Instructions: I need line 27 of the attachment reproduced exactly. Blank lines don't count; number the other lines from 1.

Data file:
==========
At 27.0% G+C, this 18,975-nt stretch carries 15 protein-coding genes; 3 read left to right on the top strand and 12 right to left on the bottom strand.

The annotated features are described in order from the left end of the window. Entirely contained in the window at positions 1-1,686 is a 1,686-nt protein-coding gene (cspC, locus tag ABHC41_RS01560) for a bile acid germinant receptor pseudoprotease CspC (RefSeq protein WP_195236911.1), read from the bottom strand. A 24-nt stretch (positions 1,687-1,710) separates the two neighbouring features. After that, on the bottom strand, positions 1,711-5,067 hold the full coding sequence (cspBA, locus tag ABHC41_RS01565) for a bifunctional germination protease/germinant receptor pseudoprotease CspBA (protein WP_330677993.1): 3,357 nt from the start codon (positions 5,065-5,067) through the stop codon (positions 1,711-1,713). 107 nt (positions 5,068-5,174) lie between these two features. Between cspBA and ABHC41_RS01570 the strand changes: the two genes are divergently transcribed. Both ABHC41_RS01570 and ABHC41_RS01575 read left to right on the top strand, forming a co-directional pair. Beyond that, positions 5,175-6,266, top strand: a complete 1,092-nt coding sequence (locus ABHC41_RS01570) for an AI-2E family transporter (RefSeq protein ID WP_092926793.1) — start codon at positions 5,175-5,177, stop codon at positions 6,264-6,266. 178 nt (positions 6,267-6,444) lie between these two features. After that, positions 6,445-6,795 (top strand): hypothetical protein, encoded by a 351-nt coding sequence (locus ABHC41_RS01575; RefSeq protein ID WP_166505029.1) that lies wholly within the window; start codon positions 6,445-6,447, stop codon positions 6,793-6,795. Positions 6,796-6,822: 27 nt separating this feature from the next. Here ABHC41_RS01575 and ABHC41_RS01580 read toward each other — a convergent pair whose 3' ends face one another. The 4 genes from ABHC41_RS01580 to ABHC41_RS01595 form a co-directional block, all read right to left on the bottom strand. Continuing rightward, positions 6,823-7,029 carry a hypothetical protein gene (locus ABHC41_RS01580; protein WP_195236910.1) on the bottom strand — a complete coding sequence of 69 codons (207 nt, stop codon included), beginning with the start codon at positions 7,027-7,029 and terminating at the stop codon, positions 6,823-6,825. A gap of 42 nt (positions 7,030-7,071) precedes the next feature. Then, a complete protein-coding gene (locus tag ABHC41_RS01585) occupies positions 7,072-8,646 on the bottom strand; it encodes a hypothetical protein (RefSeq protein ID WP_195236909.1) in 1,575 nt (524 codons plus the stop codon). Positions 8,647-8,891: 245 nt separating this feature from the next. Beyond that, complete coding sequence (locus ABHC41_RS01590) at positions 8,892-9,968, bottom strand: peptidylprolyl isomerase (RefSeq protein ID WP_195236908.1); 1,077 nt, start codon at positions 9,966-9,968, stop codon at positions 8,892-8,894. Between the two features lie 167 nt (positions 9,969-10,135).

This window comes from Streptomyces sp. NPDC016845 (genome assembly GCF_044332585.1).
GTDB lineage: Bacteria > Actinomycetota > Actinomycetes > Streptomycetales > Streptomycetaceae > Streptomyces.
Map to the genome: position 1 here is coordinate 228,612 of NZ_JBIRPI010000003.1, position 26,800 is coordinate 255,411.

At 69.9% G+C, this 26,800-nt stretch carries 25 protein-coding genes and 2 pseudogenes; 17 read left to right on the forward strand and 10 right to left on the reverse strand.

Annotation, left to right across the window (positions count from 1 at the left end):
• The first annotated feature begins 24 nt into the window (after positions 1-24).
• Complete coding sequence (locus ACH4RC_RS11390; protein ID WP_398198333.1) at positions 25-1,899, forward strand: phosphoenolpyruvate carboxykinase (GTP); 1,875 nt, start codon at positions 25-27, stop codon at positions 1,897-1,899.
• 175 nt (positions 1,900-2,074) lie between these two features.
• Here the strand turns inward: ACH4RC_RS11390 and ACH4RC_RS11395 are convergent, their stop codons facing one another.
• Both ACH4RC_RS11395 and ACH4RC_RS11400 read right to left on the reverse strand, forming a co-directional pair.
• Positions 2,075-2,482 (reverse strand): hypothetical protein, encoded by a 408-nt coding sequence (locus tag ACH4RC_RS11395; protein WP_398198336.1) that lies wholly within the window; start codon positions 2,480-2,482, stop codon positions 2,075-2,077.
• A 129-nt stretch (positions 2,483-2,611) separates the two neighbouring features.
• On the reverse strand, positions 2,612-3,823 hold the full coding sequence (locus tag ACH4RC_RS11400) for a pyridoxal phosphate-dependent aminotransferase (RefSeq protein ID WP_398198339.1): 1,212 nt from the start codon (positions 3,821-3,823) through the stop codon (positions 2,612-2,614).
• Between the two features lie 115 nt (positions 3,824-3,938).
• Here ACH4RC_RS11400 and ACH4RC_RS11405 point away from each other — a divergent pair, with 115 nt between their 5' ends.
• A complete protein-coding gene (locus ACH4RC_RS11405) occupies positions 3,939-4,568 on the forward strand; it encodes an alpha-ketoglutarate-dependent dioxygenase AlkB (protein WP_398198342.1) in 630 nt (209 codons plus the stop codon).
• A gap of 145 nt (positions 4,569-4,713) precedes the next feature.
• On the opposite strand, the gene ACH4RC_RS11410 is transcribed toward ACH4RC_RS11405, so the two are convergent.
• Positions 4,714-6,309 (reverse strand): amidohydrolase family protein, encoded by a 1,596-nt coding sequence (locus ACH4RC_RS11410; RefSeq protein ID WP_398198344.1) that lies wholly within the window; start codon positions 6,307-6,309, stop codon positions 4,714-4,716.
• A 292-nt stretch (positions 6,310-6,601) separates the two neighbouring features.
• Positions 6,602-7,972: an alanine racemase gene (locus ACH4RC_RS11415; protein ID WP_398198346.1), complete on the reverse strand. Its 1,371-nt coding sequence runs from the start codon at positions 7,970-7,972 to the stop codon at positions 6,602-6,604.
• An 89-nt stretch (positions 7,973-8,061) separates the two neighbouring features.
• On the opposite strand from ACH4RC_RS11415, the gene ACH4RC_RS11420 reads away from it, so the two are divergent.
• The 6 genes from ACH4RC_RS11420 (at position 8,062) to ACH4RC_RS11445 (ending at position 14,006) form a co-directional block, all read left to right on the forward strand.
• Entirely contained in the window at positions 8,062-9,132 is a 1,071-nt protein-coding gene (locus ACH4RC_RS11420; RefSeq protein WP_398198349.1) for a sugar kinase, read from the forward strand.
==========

• Entirely contained in the window at positions 8,062-9,132 is a 1,071-nt protein-coding gene (locus ACH4RC_RS11420; RefSeq protein WP_398198349.1) for a sugar kinase, read from the forward strand.